Effects of three particle film products on Formosan subterranean termites, Coptotermes formosanus Shiraki, were evaluated in feeding, tunneling, and contact assays. The particle films, hydrophobic M96-018 and hydrophilic Surround and Surround WP are based on the inert clay mineral kaolin. In 2-week long no-choice feeding tests, significant mortality occurred only with M96-018-coated wood. When a choice was provided, M96-018 and Surround were consumed at higher rates than untreated wood. Surround WP did not differ from controls in either test. In the tunneling assay termites were given the option of crossing a kaolin-sand mixture to reach an alternate food source. After 3-weeks, rates of 1% and 5% M96-018 provided an effective barrier to Formosan termite tunneling, while termites were not stopped by rates as high as 20% Surround and Surround WP. Dust treatments of all three formulations caused significant increases in mortality within 24 h, with mortality rates ranging from 72.0 - 97.3% within 72 h of treatment. The particle films were most effective when moisture levels were low, suggesting that desiccation was the mechanism for mortality. All particle films showed potential for use in above ground applications while hydrophobic M06-018 has the most potential as a soil barrier to subterranean termites.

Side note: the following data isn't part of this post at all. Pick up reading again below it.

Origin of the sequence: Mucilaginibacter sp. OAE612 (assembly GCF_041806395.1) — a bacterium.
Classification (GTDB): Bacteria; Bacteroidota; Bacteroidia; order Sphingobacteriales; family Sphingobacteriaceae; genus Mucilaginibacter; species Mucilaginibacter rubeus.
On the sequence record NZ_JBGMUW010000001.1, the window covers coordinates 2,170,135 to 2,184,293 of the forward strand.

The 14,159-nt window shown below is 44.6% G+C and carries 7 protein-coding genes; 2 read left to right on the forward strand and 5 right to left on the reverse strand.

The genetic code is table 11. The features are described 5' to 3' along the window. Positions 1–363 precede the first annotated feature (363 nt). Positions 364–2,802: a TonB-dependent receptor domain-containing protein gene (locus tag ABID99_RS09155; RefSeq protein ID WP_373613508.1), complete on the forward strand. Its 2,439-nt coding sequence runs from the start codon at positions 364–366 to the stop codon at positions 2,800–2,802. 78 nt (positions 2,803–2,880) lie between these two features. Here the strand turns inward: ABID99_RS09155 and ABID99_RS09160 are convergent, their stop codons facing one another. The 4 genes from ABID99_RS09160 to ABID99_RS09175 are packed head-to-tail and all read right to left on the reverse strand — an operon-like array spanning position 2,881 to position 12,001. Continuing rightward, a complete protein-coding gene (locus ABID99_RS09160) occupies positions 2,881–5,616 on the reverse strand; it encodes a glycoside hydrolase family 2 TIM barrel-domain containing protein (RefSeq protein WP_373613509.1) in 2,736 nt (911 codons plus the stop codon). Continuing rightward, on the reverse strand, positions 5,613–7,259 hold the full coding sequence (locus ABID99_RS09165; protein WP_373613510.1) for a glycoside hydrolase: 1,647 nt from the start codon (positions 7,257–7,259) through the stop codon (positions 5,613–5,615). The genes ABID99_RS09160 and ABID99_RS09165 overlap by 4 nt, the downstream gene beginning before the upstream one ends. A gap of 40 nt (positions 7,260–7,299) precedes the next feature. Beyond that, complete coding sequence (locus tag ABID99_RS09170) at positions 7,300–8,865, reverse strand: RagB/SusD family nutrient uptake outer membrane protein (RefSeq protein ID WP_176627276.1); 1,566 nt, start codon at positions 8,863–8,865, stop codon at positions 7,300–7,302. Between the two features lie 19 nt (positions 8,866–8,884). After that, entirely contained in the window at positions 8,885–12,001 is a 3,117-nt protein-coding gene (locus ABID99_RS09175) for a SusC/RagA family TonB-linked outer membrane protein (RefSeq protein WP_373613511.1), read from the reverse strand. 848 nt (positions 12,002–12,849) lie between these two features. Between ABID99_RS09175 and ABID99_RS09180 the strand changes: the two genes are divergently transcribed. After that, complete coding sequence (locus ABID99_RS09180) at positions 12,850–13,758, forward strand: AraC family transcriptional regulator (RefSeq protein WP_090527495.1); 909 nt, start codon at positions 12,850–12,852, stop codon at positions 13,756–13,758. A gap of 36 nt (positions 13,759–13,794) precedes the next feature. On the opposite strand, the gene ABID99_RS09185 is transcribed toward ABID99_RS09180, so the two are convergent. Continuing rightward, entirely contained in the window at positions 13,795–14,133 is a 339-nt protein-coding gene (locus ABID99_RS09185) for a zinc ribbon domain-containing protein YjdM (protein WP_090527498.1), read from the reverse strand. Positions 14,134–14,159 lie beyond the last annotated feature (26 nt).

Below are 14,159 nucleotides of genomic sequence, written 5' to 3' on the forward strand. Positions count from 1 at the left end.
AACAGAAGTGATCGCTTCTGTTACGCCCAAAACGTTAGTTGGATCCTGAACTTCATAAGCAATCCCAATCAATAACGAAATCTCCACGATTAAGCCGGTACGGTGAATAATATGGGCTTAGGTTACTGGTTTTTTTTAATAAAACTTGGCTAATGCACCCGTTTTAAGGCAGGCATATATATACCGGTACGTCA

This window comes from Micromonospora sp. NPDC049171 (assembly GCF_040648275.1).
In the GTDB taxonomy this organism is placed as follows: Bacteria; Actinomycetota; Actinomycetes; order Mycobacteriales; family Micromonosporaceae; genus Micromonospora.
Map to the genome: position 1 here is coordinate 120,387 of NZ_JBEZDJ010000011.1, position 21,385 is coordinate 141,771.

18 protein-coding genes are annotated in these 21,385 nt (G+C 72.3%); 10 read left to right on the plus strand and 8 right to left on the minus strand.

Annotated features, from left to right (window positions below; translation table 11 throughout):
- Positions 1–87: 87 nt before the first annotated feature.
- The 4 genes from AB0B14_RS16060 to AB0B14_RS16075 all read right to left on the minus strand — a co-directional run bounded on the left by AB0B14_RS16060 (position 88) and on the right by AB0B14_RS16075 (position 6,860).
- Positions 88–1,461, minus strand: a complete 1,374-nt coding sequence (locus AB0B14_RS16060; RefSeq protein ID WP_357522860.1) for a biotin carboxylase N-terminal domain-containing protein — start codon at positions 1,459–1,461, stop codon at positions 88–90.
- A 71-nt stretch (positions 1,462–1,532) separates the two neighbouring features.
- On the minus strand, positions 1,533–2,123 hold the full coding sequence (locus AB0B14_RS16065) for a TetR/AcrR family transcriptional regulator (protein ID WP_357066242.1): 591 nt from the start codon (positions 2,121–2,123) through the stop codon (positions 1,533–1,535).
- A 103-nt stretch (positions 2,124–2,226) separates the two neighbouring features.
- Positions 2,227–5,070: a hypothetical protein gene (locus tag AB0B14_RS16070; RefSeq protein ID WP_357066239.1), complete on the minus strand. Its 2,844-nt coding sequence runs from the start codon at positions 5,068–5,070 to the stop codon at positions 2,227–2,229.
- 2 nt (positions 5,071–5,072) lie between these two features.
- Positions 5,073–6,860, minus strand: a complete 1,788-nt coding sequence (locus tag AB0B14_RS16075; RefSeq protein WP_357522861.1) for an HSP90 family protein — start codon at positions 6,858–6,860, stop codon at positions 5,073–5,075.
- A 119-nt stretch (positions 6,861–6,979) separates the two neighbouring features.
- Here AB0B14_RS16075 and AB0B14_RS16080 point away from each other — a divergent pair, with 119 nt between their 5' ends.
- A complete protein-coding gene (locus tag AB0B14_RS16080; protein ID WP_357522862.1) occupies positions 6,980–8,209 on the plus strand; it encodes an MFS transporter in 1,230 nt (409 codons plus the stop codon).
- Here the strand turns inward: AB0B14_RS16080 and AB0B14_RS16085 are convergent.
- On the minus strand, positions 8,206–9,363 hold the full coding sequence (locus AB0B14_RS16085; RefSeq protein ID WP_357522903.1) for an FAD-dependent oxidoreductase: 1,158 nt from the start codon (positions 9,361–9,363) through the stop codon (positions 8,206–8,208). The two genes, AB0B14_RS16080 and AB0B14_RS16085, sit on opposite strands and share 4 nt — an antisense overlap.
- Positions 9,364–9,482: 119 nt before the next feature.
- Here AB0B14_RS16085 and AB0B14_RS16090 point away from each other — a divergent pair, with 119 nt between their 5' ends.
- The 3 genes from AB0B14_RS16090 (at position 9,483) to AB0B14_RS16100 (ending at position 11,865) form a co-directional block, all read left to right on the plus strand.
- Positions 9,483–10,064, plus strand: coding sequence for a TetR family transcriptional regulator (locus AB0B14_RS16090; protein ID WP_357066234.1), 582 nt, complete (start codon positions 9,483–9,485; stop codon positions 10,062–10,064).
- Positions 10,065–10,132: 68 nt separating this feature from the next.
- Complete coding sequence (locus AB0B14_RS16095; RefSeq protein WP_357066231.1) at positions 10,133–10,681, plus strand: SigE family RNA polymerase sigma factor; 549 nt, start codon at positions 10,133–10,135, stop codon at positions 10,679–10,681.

2. Evaluation of present thermal barrier coatings for potential service in electric utility gas turbines

    NASA Technical Reports Server (NTRS)

    Bratton, R. J.; Lau, S. K.; Lee, S. Y.

    1982-01-01

    The resistance of present-day thermal barrier coatings to combustion gases found in electric utility turbines was assessed. The plasma sprayed coatings, both duplex and graded types, were primarily zirconia-based, although a calcium silicate was also evaluated. Both atmospheric burner rig tests and high pressure tests (135 psig) showed that several present-day thermal barrier coatings have a high potential for service in gas turbines burning the relatively clean GT No. 2 fuel. However, coating improvements are needed for use in turbines burning lower grade fuel such as residual oil. The duplex ZrO2.8Y2O3/NiCrA1Y coating was ranked highest and selected for near-term field testing, with Ca2SiO4/NiCrA1Y ranked second. Graded coatings show potential for corrosive turbine operating conditions and warrant further development. The coating degradation mechanisms for each coating system subjected to the various environmental conditions are also described.

  3. Additive effects on the energy barrier for synaptic vesicle fusion cause supralinear effects on the vesicle fusion rate

    PubMed Central

    Schotten, Sebastiaan; Meijer, Marieke; Walter, Alexander Matthias; Huson, Vincent; Mamer, Lauren; Kalogreades, Lawrence; ter Veer, Mirelle; Ruiter, Marvin; Brose, Nils; Rosenmund, Christian

    2015-01-01